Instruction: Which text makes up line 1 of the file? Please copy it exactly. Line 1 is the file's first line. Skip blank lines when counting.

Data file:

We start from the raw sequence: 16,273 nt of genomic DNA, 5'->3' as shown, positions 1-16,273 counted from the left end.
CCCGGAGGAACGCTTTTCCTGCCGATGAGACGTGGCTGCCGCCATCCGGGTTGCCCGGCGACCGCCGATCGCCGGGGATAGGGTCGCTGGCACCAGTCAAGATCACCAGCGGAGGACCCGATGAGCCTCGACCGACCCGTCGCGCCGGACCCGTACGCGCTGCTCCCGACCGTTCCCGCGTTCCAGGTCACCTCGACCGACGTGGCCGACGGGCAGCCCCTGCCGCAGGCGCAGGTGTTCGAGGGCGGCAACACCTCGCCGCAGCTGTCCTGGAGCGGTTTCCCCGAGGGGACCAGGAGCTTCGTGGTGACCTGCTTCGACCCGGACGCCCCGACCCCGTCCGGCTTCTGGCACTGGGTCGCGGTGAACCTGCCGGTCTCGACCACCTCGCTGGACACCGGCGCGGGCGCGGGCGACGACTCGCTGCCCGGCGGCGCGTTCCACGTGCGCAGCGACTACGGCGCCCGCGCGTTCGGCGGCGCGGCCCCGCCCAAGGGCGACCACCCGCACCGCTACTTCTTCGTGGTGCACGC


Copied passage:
We start from the raw sequence: 16,273 nt of genomic DNA, 5'->3' as shown, positions 1-16,273 counted from the left end.